If you dislocate your shoulder due to an acute injury, see an emergency medicine specialist in a hospital's emergency department. Most shoulder dislocations can be reduced in an emergency department.

You will be referred to an orthopedist for follow-up and an orthopedic surgeon if surgery is needed. If you have recurrent shoulder dislocations or other chronic shoulder issues due to sports injuries, you may see a sports-medicine specialist.

Once the shoulder is put back into place either by manipulation in a doctor's office or hospital, or it is surgically repaired, you may see a physical therapist for rehabilitation.

What Exams and Tests Do Specialists Use to Diagnose a Shoulder Dislocation?

After taking a history (time of injury, how it happened, prior serious health problems or injuries), the doctor may do a brief general exam followed by a more detailed exam of the injured shoulder in order to make a diagnosis of a shoulder dislocation.

  • The deltoid muscle (the round muscle covering the shoulder joint) may appear to be flatter on the injured side when compared to the healthy side. Any movement of the arm may cause pain in the shoulder.
  • The pulse at the wrist, touch sensation, and hand movement are usually normal. (Damage to nerves, blood vessels, ligaments, tendons, and muscles can occur. These injuries can be difficult to diagnose because you are incapacitated by the pain of the dislocation.)
  • A set of shoulder X-rays is usually standard in diagnosing a shoulder dislocation. They are used to determine the presence of a dislocation, and also to check for other injuries (such as a fracture of the upper humerus or tearing of the ligaments connecting the collarbone to the shoulder blade).
Read about the treatment of a dislocated shoulder.

Shoulder Dislocation: A Painful Injury

The shoulders are the most common joint in the body to dislocate. The arm is moved away from the body (abducted) and externally rotated (turning the forearm, palm side up). The joint gives way, and the humeral head, or the ball of the joint, is ripped out of the socket. The structures that hold the shoulder together are torn, including the joint capsule, cartilage, and the ligaments of the rotator cuff.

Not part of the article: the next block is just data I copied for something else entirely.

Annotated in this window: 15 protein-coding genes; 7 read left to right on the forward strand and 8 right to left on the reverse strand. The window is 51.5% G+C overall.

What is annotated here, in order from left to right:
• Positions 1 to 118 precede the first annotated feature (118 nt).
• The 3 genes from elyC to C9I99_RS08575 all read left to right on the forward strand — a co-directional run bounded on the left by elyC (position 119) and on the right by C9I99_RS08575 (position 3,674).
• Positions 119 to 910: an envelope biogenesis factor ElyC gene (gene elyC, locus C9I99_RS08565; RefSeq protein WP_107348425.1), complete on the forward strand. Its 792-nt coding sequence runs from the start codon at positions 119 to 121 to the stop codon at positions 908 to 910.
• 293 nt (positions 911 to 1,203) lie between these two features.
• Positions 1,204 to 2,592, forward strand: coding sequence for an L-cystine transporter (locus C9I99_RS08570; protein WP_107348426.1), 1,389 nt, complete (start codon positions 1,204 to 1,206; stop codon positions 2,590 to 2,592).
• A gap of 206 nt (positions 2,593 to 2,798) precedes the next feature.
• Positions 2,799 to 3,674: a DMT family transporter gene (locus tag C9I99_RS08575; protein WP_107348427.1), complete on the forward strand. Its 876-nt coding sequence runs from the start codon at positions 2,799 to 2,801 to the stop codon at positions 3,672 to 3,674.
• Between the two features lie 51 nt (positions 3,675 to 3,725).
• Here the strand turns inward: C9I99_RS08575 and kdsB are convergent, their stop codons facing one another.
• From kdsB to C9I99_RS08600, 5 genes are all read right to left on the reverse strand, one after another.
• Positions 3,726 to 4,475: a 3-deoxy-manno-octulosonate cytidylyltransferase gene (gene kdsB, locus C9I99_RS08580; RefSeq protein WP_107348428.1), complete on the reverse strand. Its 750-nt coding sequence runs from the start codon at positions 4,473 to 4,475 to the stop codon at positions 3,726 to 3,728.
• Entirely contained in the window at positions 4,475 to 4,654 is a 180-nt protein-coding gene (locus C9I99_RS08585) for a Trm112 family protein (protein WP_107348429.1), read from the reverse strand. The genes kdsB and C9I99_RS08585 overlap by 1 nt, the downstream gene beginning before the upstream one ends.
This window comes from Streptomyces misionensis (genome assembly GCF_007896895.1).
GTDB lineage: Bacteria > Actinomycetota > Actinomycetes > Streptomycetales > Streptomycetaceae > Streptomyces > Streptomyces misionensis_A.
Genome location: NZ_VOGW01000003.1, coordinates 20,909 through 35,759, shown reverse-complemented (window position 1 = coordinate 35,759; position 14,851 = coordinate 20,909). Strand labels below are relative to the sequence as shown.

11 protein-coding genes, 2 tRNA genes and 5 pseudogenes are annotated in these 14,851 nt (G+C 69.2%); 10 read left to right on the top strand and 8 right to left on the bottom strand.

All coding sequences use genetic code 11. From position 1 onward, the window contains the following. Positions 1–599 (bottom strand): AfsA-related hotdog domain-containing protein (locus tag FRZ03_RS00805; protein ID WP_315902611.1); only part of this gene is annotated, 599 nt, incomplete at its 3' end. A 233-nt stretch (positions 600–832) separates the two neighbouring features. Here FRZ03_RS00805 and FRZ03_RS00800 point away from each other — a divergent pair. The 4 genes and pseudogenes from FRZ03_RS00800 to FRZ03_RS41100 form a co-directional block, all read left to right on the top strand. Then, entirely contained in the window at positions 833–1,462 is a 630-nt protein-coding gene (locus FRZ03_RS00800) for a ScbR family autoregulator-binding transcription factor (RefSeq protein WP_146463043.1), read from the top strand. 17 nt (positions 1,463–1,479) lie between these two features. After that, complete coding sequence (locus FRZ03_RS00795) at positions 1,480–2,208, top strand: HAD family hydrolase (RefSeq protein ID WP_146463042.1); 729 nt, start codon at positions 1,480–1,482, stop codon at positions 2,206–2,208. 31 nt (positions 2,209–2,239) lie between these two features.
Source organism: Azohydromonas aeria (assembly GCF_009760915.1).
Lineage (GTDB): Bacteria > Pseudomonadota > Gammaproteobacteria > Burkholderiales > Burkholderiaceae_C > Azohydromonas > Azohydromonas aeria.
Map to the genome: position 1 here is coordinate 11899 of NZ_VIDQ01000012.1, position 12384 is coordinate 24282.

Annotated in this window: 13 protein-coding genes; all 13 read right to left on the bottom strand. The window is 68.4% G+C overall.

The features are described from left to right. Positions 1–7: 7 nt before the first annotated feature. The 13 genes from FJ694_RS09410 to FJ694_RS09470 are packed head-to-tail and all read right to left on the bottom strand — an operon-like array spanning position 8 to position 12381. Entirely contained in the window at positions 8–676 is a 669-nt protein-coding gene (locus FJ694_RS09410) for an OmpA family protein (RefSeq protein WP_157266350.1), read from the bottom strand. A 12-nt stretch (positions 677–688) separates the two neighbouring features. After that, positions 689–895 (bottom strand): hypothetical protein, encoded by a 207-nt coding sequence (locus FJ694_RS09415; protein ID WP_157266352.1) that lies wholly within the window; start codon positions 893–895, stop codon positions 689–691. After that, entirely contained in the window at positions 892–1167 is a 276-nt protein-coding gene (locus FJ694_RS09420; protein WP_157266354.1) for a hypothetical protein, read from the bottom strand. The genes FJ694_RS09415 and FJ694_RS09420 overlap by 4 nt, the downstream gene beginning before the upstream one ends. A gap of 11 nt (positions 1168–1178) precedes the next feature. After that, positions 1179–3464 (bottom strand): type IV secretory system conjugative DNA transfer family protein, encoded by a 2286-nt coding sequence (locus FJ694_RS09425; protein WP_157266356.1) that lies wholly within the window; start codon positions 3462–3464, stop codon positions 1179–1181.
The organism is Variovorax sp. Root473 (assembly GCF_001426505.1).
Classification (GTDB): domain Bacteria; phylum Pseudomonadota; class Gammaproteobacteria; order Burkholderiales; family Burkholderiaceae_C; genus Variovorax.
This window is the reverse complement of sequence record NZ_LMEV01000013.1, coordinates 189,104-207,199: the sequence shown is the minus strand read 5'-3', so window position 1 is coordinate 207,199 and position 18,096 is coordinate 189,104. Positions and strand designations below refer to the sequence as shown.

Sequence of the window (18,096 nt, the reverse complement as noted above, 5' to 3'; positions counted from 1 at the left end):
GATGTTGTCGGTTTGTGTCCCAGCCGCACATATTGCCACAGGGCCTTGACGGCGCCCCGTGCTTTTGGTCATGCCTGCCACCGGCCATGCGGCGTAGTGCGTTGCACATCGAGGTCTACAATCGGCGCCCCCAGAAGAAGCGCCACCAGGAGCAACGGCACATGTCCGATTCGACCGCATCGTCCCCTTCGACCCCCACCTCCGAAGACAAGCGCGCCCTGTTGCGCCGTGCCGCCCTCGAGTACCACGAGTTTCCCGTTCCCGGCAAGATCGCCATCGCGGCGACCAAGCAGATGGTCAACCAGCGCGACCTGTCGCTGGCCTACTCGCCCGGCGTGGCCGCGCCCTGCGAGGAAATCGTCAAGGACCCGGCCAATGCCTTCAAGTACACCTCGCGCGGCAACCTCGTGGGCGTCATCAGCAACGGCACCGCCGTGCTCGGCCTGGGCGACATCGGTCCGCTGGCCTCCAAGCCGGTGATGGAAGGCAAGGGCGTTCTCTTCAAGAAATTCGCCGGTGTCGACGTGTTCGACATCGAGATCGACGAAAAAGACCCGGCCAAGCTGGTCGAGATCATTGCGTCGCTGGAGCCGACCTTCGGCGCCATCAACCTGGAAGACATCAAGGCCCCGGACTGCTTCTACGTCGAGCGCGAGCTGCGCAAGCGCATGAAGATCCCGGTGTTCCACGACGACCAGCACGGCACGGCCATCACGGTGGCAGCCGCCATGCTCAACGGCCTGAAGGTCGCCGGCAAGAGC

People with this injury appear in the ER in a fair amount of pain, and pain control is the first priority. The usual sequence of events begins with drugs to help with the pain, a quick exam by the doctor, followed by x-raysto make sure no bones are broken. Then the dislocated shoulder can be reduced; and most people prefer to be aggressively sedated for the procedure.

Are There Home Remedies for a Shoulder Dislocation?

  • If a sling is not available, rig one by tying a long piece of cloth in a circle (a bed sheet or towel may do nicely).
  • A pillow placed between the arm and body may also help support the injured shoulder.
  • Because an empty stomach is best during treatment, the patient should not eat more than ice chips before being examined by a doctor.

A dislocated shoulder should not be put back into place at home; however, once it has been put back into place by a doctor, some home remedies can help ease pain and discomfort.

What Is the Medical Treatment for a Shoulder Dislocation?

  • Treatment may include medications to lessen pain. After a dislocation is confirmed by X-ray, many people require medicine to lessen pain and help relax the surrounding muscles during the reduction procedure (relocating the joint to its healthy alignment). The patient may require a mild sedative as well to allow the body to relax. Most people can have their dislocated shoulder relocated in the emergency department, but a few difficult cases require a general anesthetic in an operating room.
  • Many successful techniques for relocating a dislocated shoulder are available. A doctor may need to try more than one technique on the patient before a method is found that suits the particular dislocation. The technique may also vary if the dislocation is not the usual anterior type.
  • After the patient's shoulder is back in place, they will be sent home in a sling or shoulder immobilizer (a sling-like device that attaches to the body to lessen movement at the shoulder joint). A prescription pain reliever is often needed to control pain.